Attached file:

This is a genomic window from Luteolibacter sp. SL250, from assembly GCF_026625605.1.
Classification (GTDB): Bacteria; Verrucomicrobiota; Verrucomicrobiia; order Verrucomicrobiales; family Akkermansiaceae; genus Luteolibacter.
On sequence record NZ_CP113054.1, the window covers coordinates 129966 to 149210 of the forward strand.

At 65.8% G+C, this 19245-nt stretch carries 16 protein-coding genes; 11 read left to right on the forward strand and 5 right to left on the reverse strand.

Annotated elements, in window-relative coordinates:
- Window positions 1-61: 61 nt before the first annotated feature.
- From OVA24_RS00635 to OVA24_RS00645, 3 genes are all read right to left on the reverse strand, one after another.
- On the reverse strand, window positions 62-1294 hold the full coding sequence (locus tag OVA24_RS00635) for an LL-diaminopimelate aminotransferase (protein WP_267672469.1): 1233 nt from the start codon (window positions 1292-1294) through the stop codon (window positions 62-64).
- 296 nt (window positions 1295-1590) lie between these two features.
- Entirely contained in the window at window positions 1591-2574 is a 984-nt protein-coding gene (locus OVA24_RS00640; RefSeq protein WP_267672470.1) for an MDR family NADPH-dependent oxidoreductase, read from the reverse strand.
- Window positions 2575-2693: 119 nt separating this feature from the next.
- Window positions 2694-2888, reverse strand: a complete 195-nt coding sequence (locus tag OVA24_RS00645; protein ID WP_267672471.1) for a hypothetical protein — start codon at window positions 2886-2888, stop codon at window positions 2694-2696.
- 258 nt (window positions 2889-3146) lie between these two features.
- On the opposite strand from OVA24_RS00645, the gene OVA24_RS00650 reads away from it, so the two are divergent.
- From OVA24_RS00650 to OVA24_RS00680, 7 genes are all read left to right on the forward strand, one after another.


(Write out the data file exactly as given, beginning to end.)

This is a genomic window from Luteolibacter sp. SL250, from assembly GCF_026625605.1.
Classification (GTDB): Bacteria; Verrucomicrobiota; Verrucomicrobiia; order Verrucomicrobiales; family Akkermansiaceae; genus Luteolibacter.
On sequence record NZ_CP113054.1, the window covers coordinates 129966 to 149210 of the forward strand.

At 65.8% G+C, this 19245-nt stretch carries 16 protein-coding genes; 11 read left to right on the forward strand and 5 right to left on the reverse strand.

Annotated elements, in window-relative coordinates:
- Window positions 1-61: 61 nt before the first annotated feature.
- From OVA24_RS00635 to OVA24_RS00645, 3 genes are all read right to left on the reverse strand, one after another.
- On the reverse strand, window positions 62-1294 hold the full coding sequence (locus tag OVA24_RS00635) for an LL-diaminopimelate aminotransferase (protein WP_267672469.1): 1233 nt from the start codon (window positions 1292-1294) through the stop codon (window positions 62-64).
- 296 nt (window positions 1295-1590) lie between these two features.
- Entirely contained in the window at window positions 1591-2574 is a 984-nt protein-coding gene (locus OVA24_RS00640; RefSeq protein WP_267672470.1) for an MDR family NADPH-dependent oxidoreductase, read from the reverse strand.
- Window positions 2575-2693: 119 nt separating this feature from the next.
- Window positions 2694-2888, reverse strand: a complete 195-nt coding sequence (locus tag OVA24_RS00645; protein ID WP_267672471.1) for a hypothetical protein — start codon at window positions 2886-2888, stop codon at window positions 2694-2696.
- 258 nt (window positions 2889-3146) lie between these two features.
- On the opposite strand from OVA24_RS00645, the gene OVA24_RS00650 reads away from it, so the two are divergent.
- From OVA24_RS00650 to OVA24_RS00680, 7 genes are all read left to right on the forward strand, one after another.